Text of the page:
How to Help
Prevent Burglaries to
The Basic Rule: Lock Your Doors
Homes and Apartments
are numerous tips about preventing crimes against your place of
residence. Some interesting facts to keep in mind: Burglary is a
very frequent crime. Many crimes occur in the daytime. Juveniles
commit many of them. Burglars come from every economic, social,
educational and racial background. Burglars will dress to suit
the area they are planning to burglarize many times. Daylight
burglars like rainy or stormy days. The home with no outside
lighting at night or with easy access is more likely to be
- Always install new locks in a
home or apartment when moving in, even if it is a newly
built home. Never use locks someone else has had a key to.
This means back, side and front doors.
- Never leave an extra key to
the house in the mailbox, under doormats, over door frames
or anywhere else-they are easily found.
- Don't give your key to anyone
except the people living inside the home or apartment.
- Install a small
"peephole" in the front and back door and use it
to look before you open a door for someone, whether it is
nighttime or daytime.
- When answering the door, ask
to see proper identification; if the person is a salesman,
solicitor, repairman or utility company representative, he
or she will have proper identification.
- Outside: light up the side
of the house, back and front and garage area with
nightlights; few homes with such lighting are ever
- Inside: leave at least one
light on (plus a bathroom light); do not pull the shades
or curtains when not at home.
- When not at home: don't leave
a note saying when you will return and make sure you close
the garage door when leaving (lock it too).
- Put your address numbers on
the back entrance way as well as the front.
- Do not use the spring-snap
locks; they are opened very easily and practically
without any sound.
- Do not buy any cheap
locks- they are hardly worth the risk.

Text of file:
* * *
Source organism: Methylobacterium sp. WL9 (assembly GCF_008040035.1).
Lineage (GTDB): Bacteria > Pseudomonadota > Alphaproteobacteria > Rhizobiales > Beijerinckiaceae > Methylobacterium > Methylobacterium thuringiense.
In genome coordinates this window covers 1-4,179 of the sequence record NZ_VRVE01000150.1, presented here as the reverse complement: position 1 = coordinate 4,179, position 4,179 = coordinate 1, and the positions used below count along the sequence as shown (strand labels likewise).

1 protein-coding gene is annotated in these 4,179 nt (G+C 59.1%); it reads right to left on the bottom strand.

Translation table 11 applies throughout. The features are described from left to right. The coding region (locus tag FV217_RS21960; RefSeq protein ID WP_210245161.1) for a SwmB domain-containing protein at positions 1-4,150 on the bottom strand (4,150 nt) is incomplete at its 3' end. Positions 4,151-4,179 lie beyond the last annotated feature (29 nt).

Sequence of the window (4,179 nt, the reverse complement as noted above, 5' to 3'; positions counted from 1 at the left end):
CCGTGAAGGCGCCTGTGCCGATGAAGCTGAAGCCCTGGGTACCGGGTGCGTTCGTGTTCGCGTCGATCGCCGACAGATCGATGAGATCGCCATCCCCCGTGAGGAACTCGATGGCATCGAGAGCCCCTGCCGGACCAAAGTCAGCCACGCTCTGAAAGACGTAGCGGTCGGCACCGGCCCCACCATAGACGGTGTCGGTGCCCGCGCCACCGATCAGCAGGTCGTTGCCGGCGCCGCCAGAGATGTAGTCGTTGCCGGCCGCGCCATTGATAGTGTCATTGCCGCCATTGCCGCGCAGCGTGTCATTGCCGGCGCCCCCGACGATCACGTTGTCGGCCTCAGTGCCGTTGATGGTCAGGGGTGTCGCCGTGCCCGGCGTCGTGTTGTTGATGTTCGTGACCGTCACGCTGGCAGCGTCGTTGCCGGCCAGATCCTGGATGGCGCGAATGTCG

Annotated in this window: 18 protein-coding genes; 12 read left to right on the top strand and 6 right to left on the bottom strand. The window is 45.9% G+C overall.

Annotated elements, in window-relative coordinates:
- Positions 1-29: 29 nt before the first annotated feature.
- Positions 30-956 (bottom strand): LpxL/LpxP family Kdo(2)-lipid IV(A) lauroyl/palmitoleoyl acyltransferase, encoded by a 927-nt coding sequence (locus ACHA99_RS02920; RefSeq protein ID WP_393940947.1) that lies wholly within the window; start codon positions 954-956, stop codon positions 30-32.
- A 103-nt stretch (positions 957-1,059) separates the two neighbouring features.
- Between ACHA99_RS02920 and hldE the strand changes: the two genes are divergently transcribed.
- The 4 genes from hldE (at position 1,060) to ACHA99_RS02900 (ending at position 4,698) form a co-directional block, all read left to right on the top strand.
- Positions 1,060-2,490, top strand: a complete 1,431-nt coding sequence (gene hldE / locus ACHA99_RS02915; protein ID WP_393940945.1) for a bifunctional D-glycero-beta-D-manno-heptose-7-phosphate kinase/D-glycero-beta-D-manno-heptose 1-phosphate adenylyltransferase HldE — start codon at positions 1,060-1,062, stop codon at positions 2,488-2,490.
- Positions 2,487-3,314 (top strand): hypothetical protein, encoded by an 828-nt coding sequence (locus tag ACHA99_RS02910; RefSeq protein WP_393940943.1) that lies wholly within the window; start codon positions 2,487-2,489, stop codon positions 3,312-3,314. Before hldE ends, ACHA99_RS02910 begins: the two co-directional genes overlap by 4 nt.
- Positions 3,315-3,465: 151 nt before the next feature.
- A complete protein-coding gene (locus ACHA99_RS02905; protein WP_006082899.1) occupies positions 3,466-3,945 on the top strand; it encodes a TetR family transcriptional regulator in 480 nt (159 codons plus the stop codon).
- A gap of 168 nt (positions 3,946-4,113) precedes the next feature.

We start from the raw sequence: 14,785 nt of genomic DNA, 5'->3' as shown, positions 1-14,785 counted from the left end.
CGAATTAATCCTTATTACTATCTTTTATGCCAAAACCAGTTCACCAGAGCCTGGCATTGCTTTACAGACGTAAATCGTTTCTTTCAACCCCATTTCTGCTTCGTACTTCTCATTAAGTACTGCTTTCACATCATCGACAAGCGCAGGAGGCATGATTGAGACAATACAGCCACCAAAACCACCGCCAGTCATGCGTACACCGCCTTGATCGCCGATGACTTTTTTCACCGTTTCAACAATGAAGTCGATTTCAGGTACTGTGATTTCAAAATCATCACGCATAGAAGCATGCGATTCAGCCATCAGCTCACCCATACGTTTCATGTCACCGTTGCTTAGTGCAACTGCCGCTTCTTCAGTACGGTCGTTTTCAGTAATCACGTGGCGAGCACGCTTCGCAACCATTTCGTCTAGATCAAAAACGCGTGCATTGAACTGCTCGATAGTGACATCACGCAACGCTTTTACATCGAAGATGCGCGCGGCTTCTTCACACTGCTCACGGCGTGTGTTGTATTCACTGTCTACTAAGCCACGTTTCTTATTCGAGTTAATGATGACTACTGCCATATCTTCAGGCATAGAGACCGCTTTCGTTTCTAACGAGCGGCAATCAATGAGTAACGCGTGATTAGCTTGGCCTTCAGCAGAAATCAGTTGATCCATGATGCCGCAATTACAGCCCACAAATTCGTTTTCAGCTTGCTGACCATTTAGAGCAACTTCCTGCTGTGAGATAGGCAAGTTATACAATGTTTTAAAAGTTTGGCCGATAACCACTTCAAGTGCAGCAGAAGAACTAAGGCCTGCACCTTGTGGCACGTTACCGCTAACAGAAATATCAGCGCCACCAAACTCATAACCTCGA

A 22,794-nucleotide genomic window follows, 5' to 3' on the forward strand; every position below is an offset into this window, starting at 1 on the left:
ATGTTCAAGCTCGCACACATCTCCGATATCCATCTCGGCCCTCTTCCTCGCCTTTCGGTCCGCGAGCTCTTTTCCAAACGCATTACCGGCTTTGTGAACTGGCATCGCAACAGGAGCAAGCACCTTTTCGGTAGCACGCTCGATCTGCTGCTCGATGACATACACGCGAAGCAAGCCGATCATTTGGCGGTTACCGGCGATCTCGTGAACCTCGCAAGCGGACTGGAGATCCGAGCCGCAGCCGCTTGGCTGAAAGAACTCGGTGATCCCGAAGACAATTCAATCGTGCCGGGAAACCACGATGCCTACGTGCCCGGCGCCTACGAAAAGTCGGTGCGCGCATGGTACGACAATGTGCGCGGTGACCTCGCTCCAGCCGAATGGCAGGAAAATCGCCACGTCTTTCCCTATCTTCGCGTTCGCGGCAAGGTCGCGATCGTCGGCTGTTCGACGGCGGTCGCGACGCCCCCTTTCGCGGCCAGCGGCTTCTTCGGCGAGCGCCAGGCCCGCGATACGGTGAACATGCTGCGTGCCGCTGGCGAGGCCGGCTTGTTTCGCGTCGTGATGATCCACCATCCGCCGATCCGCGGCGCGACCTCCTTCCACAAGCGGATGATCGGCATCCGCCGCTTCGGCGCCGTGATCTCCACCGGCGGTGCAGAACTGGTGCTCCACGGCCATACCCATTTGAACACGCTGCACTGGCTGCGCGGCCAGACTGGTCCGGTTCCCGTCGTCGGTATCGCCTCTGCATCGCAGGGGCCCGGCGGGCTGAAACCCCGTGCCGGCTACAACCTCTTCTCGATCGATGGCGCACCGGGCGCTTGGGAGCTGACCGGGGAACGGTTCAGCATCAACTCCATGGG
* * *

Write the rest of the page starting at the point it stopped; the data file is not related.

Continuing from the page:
- Use dead-bolt locks
(especially the ones that require a key); or use sliding
barrel locks; use crossbars and hasp locks on garage,
cellar and other such doors.
- Check your door hinges . .
. if the pins are on the outside, change them to the
inside (or to non-removable ones) to prevent a burglar
from removing them to open the door and get in.
- Make sure locks are away
from windows (to prevent the window from being smashed
and the burglar reaching in to unlock it).
- Use chain locks as an
added precaution on all entries.
- Remember: it does little
good to have good locks on the front door and poor locks
- Don't put your name or
address on the key case you carry; if lost or stolen,
change locks regardless of whether you had your name or
address inside the case.
- Strong door frames and window
frames: it does little good to attach good locks to door
frames or window frames when the frames are weak, rotted or
defective. Make sure your frames are solid and as strong as
the locks and hinges. Your landlord (if you rent) is
responsible for having good locks and good door and window
- Cellar windows: are many times
left open and are an easy place to enter a home or apartment
building. Close and lock them at all times!
- Windows: not only should every
window have a lock on it (the best is a key lock), but it
should have an additional lock that prevents it from being
lifted higher than four inches.
- Apartments: renters should
never allow their apartment to be on a "master
key" arrangement; ask about this and change your lock
if the landlord will not.
- Cellar doorway: make sure the
door to any other part of the apartment building or to the
basement, garage or fire escape is adequately locked just as
solidly and securely as the front door.
- Do not leave ladders outside
the house; they are perfect devices for entry.
- Do not leave rugs, wash or
tools and other items outside the home overnight.
- Keep the shrubbery trimmed
away from windows and keep it trimmed to a low height; they
are excellent places for someone to hide and not be seen
- Sliding doors are used
frequently by burglars to enter. There should be two locks